Holt Bridge on the River Dee

Holt Bridge on the River Dee
Holt Bridge on the River Dee
Holt Bridge on the River Dee
Birmingham Museums Trust
title=Credit line
Richard Wilson (1713/14-1782)
Holt Bridge on the River Dee
c.1761-62 (undated)
Black chalk. grey wash and white bodycolour on buff prepared paper, laid down on grey card
Metric: 335 x 523 mm
Imperial: 13 3/8 x 20 11/16 in.
Accession Number
Wilson Online Reference
Worthing 1960 (2); London 1973-74 (36); Arts Council in collaboration with Birmingham City Museum and Art Gallery, British Watercolours 1760-1930, from the Birmingham Museum and Art Gallery, 1981 (1); Tercentenary 2014 (74)
Paul Sandby, his sale, 3 May 1811 (97 - View on the Banks of the Dee in Cheshire), bt Thane together with In the Garden at Lericci, for £9-10s; William Esdaile; Prof. J. Isaacs; Spink & Sons, London; bt by Birmingham Museums & Art Gallery, 1948
Signed lower left corner: RW [the R reversed]
Collectors' marks
[1] Lower left corner: Paul Sandby (Lugt 2112)
[2] WE No 2354
Verso inscriptions
[1] Lower centre, pencil: - Holt + Farndon showing the Old Bridge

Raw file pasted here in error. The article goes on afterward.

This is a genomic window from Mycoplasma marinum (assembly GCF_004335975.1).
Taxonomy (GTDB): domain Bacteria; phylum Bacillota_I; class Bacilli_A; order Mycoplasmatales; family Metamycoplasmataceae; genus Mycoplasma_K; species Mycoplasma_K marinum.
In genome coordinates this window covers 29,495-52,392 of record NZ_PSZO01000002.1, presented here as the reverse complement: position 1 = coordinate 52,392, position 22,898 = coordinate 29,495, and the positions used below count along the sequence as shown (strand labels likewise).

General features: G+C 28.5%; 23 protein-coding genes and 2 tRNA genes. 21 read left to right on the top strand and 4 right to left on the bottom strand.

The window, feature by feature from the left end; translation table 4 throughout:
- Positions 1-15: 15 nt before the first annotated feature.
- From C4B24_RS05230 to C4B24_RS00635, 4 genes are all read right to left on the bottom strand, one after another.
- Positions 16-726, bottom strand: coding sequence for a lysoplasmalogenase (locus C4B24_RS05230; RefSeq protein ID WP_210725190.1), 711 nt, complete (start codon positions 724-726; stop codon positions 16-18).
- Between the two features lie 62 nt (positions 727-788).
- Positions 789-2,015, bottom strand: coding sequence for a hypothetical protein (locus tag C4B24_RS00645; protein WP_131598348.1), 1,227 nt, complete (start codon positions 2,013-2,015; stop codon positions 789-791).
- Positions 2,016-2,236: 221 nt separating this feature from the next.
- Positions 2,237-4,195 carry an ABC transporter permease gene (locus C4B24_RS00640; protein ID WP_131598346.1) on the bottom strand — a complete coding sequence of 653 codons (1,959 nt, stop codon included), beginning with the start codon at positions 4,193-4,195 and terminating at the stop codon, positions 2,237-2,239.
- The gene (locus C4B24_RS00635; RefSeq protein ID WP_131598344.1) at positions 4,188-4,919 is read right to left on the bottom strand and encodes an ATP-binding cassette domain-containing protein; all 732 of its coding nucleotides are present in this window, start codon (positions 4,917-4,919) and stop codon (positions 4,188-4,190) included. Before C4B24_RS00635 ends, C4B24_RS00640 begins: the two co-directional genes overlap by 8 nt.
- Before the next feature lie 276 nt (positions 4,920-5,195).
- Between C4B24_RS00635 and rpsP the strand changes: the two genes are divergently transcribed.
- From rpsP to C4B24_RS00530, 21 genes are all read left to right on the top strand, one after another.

[2] Lower left pencil: Bought by William Esdaile 1811. Bought at W.E.'s sale by J.A.
[3] Lower left corner, black ink in Esdaile's hand: 1811 Paul Sandby's sale WE N2354
[4] Lower left centre, black ink in Esdaile's hand: Wilson
[5] Lower right, pencil: P46'48
[1] In file from undated exhibition: National Library of Wales, Aberystwyth
[2] From Spink and Son - mentions note in pencil, verso, 'Bought at W. Esdaile's by J. K.A.'
Related Subjects
Paul Sandby watercolour, Christie's 17 November 1981 (98); Christie's 25 April 1995 (13)
Related Paintings
P110 Holt Bridge on the River Dee, The National Gallery, London
Critical commentary
This drawing corresponds closely to P110 Holt Bridge on the River Dee, National Gallery, London. with the foreground figures the only significant change in the composition. As Robin Simon has observed, the drawing is unusual in Wilson's later work in being both highly finished and also closely related to an oil painting. Its precise purpose, therefore, remains something of an enigma.
Previous Cat/Ref Nos
Ford 1951, pp. 36, 62, no. 70; WGC, p. 175, pl. 36c; Parris 1973, p. 31; Egerton 1998, rev. 2000, pp. 328-29, fig. 1; Simon 1998; Wilson and Europe 2014, p. 261
More Information
Paul Sandby, the first recorded owner, greatly admired Wilson and latterly bought drawings from him above their asking price in order to relieve his poverty in old age.
Updated by Compiler
2016-12-06 00:00:00